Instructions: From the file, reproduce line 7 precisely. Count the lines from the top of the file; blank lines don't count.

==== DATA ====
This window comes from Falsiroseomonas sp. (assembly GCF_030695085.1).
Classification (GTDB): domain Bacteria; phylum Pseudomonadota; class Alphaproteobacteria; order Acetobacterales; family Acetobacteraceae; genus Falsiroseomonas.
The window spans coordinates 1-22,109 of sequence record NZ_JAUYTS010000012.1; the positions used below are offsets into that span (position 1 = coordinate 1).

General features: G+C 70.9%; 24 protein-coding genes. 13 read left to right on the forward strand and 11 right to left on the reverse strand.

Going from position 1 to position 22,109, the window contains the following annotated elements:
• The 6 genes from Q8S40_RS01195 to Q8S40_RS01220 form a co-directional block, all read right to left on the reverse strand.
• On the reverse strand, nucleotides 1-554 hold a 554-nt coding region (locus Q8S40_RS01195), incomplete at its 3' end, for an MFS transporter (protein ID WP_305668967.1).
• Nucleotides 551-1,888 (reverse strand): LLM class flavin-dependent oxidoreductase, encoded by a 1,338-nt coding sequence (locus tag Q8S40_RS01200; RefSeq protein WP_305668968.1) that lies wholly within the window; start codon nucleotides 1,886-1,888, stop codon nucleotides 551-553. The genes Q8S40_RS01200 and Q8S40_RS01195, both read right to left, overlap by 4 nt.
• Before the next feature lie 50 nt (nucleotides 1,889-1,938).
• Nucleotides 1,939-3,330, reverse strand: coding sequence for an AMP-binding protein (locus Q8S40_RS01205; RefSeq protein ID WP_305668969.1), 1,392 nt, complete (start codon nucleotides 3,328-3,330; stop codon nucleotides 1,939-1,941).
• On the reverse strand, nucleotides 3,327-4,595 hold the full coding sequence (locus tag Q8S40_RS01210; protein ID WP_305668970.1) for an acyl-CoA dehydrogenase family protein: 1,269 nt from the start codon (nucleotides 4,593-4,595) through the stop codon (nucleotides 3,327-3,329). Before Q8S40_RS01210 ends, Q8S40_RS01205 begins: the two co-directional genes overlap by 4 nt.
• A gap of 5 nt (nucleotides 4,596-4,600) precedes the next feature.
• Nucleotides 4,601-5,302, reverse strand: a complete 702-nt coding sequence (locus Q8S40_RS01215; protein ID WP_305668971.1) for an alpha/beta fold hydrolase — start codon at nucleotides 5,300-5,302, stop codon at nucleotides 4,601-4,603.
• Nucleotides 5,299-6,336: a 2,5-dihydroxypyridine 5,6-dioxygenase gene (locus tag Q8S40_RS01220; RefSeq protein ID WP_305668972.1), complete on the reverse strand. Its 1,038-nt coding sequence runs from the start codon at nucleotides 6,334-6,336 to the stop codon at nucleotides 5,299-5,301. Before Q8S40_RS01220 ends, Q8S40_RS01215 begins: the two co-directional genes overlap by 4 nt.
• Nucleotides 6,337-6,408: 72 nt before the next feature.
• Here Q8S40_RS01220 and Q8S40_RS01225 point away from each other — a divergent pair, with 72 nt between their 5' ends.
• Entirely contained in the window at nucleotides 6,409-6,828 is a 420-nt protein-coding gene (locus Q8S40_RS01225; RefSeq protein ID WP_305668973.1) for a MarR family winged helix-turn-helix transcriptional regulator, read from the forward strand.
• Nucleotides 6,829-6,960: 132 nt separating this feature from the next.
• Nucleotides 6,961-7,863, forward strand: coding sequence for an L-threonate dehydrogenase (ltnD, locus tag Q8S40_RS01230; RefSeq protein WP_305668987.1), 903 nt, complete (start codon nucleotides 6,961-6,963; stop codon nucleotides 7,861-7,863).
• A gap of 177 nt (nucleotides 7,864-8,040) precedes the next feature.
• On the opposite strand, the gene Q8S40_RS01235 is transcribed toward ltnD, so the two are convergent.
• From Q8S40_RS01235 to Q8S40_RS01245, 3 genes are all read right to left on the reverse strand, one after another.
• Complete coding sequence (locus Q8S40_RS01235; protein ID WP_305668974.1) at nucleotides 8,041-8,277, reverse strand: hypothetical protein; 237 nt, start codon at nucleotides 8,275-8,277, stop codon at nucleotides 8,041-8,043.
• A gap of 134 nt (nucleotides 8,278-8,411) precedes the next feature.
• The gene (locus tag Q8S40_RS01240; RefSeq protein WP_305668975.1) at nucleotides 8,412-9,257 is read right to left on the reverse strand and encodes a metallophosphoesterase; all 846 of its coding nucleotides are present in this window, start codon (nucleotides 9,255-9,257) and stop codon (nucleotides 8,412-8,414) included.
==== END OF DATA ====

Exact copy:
• On the reverse strand, nucleotides 1-554 hold a 554-nt coding region (locus Q8S40_RS01195), incomplete at its 3' end, for an MFS transporter (protein ID WP_305668967.1).